In an interview to RIA Novosti, Abkhazian Foreign Minister Sergei Shamba discusses the role of the United States in the war in South Ossetia, the effectiveness of a European Union peacekeeping mission in Georgia, and whose laws Belarusian citizens should respect in Sukhumi.
Question: Last week, there were reports that American observers might join the EU mission in Georgia. EU Special Representative for the South Caucasus Peter Semneby followed up by saying that a discussion could be held in the fall. What is your attitude to this idea?
Answer: Our attitude is distinctly negative. First, because the idea does not stem from the mission’s mandate worded in keeping with the agreements reached by the Russian and French presidents – the mandate provides for no American participation. Second, the question can be examined if there is a common wish to expand the mission, but we do not consider it advisable because we see no additional factor of stability in an American presence. On the contrary, we have always emphasized that the U.S. bears considerable responsibility for the events that took place in August 2008 in South Ossetia. Therefore, we do not trust the Americans. All these years the U.S. has been arming, equipping and training Georgian troops and continues to do so, again restoring military infrastructure, and again preparing the Georgian army for new acts of aggression. This sticks out like a sore thumb.
What were the American instructors training the Georgian army for here, on Abkhazia’s territory, at the upper end of the Kodori Gorge? For an attack on Abkhazia. We are perfectly aware that attempts to instill a new combative spirit in the Georgian army will create a new threat in the region. And we do not see the American side as a factor contributing to stability in the area. Therefore we are absolutely opposed to this idea, and will not let Americans in, at least on our territory.
What is more, we said straight away that attempts to include the Americans in the EU mission are also calling in question our participation in the five-country meeting to prevent and investigate incidents involving Abkhazia, Russia, Georgia, the EU and UN.
This idea also casts doubt over our role in the Geneva process. Besides, a recent decision extended the EU mission in Georgia in its former format for one more year and provided for no American presence.
Q: What do you think of the effectiveness of the EU mission in the region?
A: So far, we see no effectiveness in the moves taken by the European Union in Georgia. We have repeatedly stated that the EU does not react in any way to Georgia’s military build-up on the border and to its creation of new threats. So we do not consider the EU’s steps to be effective. But joint actions and complaints that can be voiced during five-party meetings may prove effective. Time will tell.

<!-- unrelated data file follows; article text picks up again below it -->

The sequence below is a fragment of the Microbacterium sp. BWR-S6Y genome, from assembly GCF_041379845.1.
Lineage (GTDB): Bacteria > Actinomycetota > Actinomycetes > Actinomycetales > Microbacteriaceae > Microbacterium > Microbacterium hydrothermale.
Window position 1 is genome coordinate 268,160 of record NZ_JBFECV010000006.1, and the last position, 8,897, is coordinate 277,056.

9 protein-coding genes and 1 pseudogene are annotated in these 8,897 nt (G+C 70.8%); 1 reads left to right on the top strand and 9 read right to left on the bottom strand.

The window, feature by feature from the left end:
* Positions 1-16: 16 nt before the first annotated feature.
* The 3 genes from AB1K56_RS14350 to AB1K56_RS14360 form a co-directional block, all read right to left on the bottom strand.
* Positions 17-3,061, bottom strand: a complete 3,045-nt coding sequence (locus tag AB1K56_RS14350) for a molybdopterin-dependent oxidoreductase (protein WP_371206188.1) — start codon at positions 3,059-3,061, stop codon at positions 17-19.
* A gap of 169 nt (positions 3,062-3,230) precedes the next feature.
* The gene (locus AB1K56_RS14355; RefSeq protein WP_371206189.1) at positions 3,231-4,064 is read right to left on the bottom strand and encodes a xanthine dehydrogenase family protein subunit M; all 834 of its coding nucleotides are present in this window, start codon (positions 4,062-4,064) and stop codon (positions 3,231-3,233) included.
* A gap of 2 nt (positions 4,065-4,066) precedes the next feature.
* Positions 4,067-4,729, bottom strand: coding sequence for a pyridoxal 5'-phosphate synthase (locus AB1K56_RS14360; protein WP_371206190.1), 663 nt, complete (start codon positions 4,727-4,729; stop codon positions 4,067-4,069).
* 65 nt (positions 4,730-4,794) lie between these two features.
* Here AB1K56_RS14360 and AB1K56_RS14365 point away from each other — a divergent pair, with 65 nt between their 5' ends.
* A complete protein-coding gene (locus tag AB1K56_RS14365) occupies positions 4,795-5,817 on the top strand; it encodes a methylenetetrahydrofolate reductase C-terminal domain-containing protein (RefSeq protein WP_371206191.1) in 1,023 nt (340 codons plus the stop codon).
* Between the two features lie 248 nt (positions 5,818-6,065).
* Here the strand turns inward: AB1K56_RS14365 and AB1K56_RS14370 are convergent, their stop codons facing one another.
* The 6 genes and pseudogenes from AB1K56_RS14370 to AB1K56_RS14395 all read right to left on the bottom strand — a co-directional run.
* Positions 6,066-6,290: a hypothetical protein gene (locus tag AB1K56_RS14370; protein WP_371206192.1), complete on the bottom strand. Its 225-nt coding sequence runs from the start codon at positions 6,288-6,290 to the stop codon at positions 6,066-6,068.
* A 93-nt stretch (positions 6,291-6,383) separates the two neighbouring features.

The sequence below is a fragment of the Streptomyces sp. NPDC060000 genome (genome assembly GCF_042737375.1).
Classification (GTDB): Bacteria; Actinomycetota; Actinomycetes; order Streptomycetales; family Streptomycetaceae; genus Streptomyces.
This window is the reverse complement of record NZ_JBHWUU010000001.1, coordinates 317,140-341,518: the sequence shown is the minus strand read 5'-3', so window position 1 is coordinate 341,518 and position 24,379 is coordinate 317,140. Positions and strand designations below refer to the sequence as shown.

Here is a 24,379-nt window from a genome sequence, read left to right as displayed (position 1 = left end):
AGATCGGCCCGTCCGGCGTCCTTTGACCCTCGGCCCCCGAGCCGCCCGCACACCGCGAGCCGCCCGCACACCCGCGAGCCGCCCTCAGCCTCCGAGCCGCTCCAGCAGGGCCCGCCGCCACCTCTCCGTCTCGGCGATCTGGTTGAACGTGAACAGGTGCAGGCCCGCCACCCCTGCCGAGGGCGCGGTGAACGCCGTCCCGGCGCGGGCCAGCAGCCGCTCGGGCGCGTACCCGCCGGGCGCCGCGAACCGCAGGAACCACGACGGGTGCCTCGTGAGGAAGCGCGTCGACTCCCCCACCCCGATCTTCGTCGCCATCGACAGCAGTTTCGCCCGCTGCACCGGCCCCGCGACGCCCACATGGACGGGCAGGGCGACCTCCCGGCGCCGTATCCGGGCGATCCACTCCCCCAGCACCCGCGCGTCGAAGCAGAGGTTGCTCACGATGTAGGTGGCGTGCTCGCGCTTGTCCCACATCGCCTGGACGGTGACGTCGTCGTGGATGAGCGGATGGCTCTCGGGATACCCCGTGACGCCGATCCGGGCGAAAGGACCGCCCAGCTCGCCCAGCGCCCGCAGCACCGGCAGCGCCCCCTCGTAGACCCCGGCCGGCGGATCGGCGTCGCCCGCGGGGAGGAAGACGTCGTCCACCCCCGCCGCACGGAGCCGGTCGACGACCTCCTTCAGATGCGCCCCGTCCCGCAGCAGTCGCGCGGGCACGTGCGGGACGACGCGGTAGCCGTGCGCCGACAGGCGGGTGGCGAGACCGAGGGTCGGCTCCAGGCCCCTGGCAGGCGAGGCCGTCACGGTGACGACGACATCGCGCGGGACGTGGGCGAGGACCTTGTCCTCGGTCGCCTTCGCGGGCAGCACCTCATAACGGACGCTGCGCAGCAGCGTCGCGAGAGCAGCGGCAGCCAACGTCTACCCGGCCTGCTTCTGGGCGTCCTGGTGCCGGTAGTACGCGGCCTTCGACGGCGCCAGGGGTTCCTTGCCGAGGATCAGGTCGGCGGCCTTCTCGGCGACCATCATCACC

Q: How can one view recommendations by the Foreign Ministry of Belarus to its citizens to observe Georgian laws in Abkhazia and South Ossetia?
A: Unfortunately, the spokesman for the Belarusian Foreign Ministry has not been very correct and proper in his statement. Even Germany and Poland, which also made similar recommendations, did it in milder form – German diplomats did not recommend their citizens to visit Georgia after Abkhazia. The point is that the Belarusian diplomat’s statement was caused by circumstances in which the Georgian leadership placed Belarusian citizens, when it began detaining and arresting people because they had previously visited Abkhazia. Belarus had to warn its citizens of this danger, but did not do it tactfully enough.
There is already a statement by the foreign minister of Belarus, however, who said that the issue of recognizing Abkhazia is not off the agenda yet.
Q: Recently, Commander of Airborne Troops of Russia Vladimir Shamanov said that Russia would help Abkhazia and South Ossetia to set up small aviation units. What do you think of Tbilisi’s threats to go to the international court if Russian aircraft fly over Abkhazia and South Ossetia?
A: We do not generally heed such statements; they mean little to us. We are developing relations with Russia in the military, economic and other fields. As far as our security is concerned, we will do everything necessary for the safety of our country. We have concluded an agreement on the joint protection of the border. The border will have cutting edge technology. Before long we will sign an agreement on a military base and many other accords. In this sense, deployment of small aviation units in Abkhazia is of great interest to us.
The main thing is that we do not threaten anyone. There has not been a single act of aggression from us in the entire history of our relations with Georgia. Georgia, on the other hand, has committed four such acts against Abkhazia since the breakdown of the Soviet Union.